• Capron F.
      • Bedossa P.
      • Chaput J.C.
      • et al.
      Risk factors of fibrosis in alcohol-induced liver disease.
      ]. Some patients have all three insults to their liver.
      Given the comorbidity of hypertension, metabolic syndrome, and NASH cirrhosis, increasing numbers of patients with chronic liver disease are now on antihypertensives for essential hypertension. In a study of outpatient antihypertensive prescribing behavior, ambulatory visits by adults having uncomplicated essential hypertension increased 33% from 29.8 million visits in 1993 to 39.6 million visits in 2004 [
      • Ma J.
      • Lee K.V.
      • Stafford R.S.
      Changes in antihypertensive prescribing during US outpatient visits for uncomplicated hypertension between 1993 and 2004.
      ]. Beta-adrenergic antagonists (“beta-blockers”) have been established as part of the cornerstone of the medical management of hypertension [
      • Chobanian A.V.
      • Bakris G.L.
      • Black H.R.
      • Cushman W.C.
      • Green L.A.
      • Izzo Jr., J.L.
      • et al.
      The Seventh Report of the Joint National Committee on Prevention, Detection, Evaluation, and Treatment of High Blood Pressure: the JNC 7 report.
      ], as well as acute coronary syndrome [
      • Smith Jr., S.C.
      • Benjamin E.J.
      • Bonow R.O.
      • Braun L.T.
      • Creager M.A.
      • Franklin B.A.
      • et al.
      AHA/ACCF secondary prevention and risk reduction therapy for patients with coronary and other atherosclerotic vascular disease: 2011 update: a guideline from the American Heart Association and American College of Cardiology Foundation.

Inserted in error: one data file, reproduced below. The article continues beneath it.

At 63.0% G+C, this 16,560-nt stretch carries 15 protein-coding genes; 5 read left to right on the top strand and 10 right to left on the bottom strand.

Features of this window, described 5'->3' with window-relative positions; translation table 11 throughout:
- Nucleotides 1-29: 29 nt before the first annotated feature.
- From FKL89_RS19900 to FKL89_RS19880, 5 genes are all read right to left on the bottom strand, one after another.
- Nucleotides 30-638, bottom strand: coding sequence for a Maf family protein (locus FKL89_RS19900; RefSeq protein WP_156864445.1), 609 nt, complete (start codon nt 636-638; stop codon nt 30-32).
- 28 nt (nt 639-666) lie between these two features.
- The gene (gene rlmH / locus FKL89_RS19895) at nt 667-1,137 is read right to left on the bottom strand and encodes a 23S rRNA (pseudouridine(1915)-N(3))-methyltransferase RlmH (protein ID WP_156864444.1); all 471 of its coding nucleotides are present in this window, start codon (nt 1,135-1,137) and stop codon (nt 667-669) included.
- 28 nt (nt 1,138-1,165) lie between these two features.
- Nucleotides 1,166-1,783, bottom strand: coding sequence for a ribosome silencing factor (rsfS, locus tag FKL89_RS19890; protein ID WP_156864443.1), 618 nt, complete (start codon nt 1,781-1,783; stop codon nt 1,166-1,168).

], and congestive heart failure [
      • Yancy C.W.
      • Jessup M.
      • Bozkurt B.
      • Butler J.
      • Casey Jr., D.E.
      • Drazner M.H.
      • et al.
      2013 ACCF/AHA guideline for the management of heart failure: a report of the American College of Cardiology Foundation/American Heart Association Task Force on Practice Guidelines.
      ].
      Beta-blockers have also been well established in the prevention of variceal hemorrhage in patients with cirrhosis [
      • Lebrec D.
      • Poynard T.
      • Hillon P.
      • Benhamou J.P.
      Propranolol for prevention of recurrent gastrointestinal bleeding in patients with cirrhosis: a controlled study.
      ,
      • Pascal J.P.
      • Cales P.
      Propranolol in the prevention of first upper gastrointestinal tract hemorrhage in patients with cirrhosis of the liver and esophageal varices.
      ,
      • Poynard T.
      • Cales P.
      • Pasta L.
      • Ideo G.
      • Pascal J.P.
      • Pagliaro L.
      • et al.
      Beta-adrenergic-antagonist drugs in the prevention of gastrointestinal bleeding in patients with cirrhosis and esophageal varices. An analysis of data and prognostic factors in 589 patients from four randomized clinical trials. Franco-Italian Multicenter Study Group.